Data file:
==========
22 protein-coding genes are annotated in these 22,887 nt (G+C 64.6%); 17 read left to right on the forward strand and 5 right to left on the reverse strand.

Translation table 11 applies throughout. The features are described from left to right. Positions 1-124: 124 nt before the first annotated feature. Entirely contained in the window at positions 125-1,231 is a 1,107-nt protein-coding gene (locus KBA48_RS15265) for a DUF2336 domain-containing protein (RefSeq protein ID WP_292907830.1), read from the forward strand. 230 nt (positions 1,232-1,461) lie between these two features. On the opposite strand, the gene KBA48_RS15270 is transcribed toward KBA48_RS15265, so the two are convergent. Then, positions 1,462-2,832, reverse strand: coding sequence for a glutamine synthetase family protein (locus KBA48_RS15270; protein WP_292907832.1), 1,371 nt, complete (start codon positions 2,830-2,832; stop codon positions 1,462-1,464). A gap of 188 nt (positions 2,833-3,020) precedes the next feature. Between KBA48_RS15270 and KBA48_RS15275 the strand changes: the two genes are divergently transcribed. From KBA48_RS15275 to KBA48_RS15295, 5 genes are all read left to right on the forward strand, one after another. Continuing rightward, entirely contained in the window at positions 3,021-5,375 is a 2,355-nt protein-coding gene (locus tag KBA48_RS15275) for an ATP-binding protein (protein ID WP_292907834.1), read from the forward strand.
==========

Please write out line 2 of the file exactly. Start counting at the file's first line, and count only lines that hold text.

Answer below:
Translation table 11 applies throughout. The features are described from left to right. Positions 1-124: 124 nt before the first annotated feature. Entirely contained in the window at positions 125-1,231 is a 1,107-nt protein-coding gene (locus KBA48_RS15265) for a DUF2336 domain-containing protein (RefSeq protein ID WP_292907830.1), read from the forward strand. 230 nt (positions 1,232-1,461) lie between these two features. On the opposite strand, the gene KBA48_RS15270 is transcribed toward KBA48_RS15265, so the two are convergent. Then, positions 1,462-2,832, reverse strand: coding sequence for a glutamine synthetase family protein (locus KBA48_RS15270; protein WP_292907832.1), 1,371 nt, complete (start codon positions 2,830-2,832; stop codon positions 1,462-1,464). A gap of 188 nt (positions 2,833-3,020) precedes the next feature. Between KBA48_RS15270 and KBA48_RS15275 the strand changes: the two genes are divergently transcribed. From KBA48_RS15275 to KBA48_RS15295, 5 genes are all read left to right on the forward strand, one after another. Continuing rightward, entirely contained in the window at positions 3,021-5,375 is a 2,355-nt protein-coding gene (locus tag KBA48_RS15275) for an ATP-binding protein (protein ID WP_292907834.1), read from the forward strand.